SEARCH

SEARCH BY CITATION

Keywords:

  • costs of reproduction;
  • dung beetles;
  • female contest competition;
  • female sexual ornaments;
  • male mate choice

Abstract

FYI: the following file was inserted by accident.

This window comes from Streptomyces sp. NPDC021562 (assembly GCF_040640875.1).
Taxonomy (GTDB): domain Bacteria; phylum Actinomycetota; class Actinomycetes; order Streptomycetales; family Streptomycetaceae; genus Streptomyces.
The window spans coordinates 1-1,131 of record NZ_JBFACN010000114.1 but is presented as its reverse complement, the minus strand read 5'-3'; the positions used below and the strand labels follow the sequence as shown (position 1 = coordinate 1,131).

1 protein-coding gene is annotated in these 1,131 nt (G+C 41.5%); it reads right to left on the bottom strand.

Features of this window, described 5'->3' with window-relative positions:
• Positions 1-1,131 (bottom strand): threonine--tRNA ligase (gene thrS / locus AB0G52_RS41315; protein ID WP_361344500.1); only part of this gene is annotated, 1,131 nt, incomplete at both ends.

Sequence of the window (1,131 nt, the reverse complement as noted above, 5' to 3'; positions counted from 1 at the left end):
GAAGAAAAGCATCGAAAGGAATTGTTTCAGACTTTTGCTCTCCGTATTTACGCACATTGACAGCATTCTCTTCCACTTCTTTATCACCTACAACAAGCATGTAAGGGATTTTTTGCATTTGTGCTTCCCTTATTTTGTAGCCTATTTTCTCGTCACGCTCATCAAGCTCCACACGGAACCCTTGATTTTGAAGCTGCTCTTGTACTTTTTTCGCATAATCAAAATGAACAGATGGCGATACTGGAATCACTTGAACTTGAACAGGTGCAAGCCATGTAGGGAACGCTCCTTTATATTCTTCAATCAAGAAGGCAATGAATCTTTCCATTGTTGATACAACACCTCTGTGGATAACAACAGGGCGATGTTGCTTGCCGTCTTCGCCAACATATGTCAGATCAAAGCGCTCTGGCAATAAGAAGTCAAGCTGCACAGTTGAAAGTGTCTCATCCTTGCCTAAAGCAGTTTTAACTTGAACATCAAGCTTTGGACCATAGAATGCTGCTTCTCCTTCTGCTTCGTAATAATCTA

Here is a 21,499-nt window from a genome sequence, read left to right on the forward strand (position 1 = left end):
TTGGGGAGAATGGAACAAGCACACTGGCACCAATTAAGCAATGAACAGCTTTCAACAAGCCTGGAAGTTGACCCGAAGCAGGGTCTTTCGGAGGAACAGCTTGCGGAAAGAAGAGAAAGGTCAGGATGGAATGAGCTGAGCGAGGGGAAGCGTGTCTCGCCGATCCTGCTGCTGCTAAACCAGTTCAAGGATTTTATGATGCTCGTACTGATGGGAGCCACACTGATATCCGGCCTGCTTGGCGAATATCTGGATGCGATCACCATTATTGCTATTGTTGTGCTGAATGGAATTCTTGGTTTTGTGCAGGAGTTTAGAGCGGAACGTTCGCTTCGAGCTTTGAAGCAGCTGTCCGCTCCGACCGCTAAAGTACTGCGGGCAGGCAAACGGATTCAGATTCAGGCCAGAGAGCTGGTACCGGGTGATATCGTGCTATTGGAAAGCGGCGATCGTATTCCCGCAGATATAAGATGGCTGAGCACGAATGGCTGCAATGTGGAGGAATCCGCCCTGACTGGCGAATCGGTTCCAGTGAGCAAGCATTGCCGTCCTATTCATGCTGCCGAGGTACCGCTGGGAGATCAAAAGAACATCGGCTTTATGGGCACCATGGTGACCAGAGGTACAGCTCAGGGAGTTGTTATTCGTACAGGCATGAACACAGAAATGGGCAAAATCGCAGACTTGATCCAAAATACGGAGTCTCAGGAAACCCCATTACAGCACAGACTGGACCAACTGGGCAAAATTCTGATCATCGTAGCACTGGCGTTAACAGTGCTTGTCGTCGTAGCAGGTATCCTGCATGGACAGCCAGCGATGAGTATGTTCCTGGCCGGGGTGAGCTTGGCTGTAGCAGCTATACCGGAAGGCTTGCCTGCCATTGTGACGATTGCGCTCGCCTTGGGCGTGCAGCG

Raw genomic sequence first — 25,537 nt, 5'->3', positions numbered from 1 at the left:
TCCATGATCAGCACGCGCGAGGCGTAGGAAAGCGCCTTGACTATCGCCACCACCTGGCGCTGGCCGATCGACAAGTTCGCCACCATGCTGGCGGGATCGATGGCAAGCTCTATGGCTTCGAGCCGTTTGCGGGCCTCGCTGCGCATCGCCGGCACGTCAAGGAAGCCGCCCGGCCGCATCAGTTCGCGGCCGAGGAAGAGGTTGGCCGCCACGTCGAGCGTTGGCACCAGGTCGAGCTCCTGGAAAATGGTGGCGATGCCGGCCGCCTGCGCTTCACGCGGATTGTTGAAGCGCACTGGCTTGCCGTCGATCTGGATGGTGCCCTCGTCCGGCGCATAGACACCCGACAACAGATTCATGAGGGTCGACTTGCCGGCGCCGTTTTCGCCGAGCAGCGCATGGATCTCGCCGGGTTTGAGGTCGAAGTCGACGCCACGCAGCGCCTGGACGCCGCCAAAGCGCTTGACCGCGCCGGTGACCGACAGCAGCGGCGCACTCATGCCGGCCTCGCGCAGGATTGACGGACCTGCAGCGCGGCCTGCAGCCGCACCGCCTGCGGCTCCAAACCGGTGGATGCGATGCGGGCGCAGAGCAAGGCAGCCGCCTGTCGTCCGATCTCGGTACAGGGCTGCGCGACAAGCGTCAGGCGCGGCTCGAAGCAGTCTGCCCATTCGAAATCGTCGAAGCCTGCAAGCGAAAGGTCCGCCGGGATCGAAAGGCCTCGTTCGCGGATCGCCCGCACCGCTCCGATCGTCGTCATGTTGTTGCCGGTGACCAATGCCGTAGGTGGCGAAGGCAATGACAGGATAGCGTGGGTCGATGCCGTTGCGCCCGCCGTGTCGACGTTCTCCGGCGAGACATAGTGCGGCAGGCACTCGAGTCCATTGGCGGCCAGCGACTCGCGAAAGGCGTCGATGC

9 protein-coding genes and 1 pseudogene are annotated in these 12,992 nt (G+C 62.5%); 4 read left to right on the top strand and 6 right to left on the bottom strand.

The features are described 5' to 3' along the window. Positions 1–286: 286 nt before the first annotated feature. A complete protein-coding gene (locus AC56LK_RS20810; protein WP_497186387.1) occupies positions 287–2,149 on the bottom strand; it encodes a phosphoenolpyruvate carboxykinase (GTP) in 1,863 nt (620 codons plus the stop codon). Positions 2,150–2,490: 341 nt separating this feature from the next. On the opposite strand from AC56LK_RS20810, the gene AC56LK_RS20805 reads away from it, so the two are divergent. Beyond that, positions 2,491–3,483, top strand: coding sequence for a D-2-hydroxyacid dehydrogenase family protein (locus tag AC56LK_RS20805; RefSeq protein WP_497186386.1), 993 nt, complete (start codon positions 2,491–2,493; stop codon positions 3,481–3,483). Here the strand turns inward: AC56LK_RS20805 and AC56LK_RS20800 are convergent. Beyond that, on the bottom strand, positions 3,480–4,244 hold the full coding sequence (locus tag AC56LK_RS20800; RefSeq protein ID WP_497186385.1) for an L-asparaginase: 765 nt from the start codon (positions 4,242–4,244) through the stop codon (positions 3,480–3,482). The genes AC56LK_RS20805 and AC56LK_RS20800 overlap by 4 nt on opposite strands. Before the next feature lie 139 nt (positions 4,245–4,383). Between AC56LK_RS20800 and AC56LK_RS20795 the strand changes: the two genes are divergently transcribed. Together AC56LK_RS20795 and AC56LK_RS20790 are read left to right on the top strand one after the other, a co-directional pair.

Typically males bear the products of sexual selection in the form of ornaments and/or weapons used to compete for and attract females. Secondary sexual traits in females have been thought of as the product of correlated responses to sexual selection on males. However, there is increasing phylogenetic evidence that female secondary sexual traits can arise independently of selection on males, and may be subject to sexual selection. Theoretical models of the evolution of female ornamentation via male mate choice have assumed that females suffer a cost of ornament expression via reduced fecundity, and hence female ornaments are less likely to evolve than male ornaments. In the dung beetle Onthophagus sagittarius, there has been an independent evolutionary origin of horns in females that are qualitatively different from the horns produced by males. We use this system as a model to examine the costs of horn expression for females within a life-history context. We identified a longevity cost of reproduction for females that was independent of horn expression. Large females lived longer, and after controlling for lifespan, had a higher lifetime fecundity, and invested more heavily in maternal provisioning than did small females. We found no evidence of a cost to females of investment in horns. Rather, the rate of increase in fecundity and horn expression with body size were equal, so that absolute horn size provides an accurate indicator of body size and maternal quality. The effects we observe were independent of female contest competition and/or male mate choice, which were excluded in our experimental protocol. However, we speculate on the potential functional contributions female horns might make to female fitness.